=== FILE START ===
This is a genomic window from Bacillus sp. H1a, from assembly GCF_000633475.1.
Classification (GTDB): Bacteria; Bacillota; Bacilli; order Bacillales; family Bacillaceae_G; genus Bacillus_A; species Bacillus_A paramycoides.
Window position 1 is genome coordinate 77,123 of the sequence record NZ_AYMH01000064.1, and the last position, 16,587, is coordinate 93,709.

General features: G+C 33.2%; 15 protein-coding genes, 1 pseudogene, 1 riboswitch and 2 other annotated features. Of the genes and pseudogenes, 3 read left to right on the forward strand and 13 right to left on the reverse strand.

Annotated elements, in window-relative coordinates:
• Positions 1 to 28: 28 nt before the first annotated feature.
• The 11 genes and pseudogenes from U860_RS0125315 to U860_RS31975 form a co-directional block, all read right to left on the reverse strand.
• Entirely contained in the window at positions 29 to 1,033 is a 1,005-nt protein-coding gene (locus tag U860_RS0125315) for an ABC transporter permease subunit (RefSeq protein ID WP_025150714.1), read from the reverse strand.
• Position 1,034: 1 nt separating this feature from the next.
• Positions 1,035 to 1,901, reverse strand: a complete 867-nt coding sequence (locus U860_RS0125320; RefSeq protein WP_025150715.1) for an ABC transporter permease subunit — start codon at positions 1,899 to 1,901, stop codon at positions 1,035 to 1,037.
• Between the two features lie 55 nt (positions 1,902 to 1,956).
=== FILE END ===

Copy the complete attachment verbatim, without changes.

This is a genomic window from Bacillus sp. H1a, from assembly GCF_000633475.1.
Classification (GTDB): Bacteria; Bacillota; Bacilli; order Bacillales; family Bacillaceae_G; genus Bacillus_A; species Bacillus_A paramycoides.
Window position 1 is genome coordinate 77,123 of the sequence record NZ_AYMH01000064.1, and the last position, 16,587, is coordinate 93,709.

General features: G+C 33.2%; 15 protein-coding genes, 1 pseudogene, 1 riboswitch and 2 other annotated features. Of the genes and pseudogenes, 3 read left to right on the forward strand and 13 right to left on the reverse strand.

Annotated elements, in window-relative coordinates:
• Positions 1 to 28: 28 nt before the first annotated feature.
• The 11 genes and pseudogenes from U860_RS0125315 to U860_RS31975 form a co-directional block, all read right to left on the reverse strand.
• Entirely contained in the window at positions 29 to 1,033 is a 1,005-nt protein-coding gene (locus tag U860_RS0125315) for an ABC transporter permease subunit (RefSeq protein ID WP_025150714.1), read from the reverse strand.
• Position 1,034: 1 nt separating this feature from the next.
• Positions 1,035 to 1,901, reverse strand: a complete 867-nt coding sequence (locus U860_RS0125320; RefSeq protein WP_025150715.1) for an ABC transporter permease subunit — start codon at positions 1,899 to 1,901, stop codon at positions 1,035 to 1,037.
• Between the two features lie 55 nt (positions 1,902 to 1,956).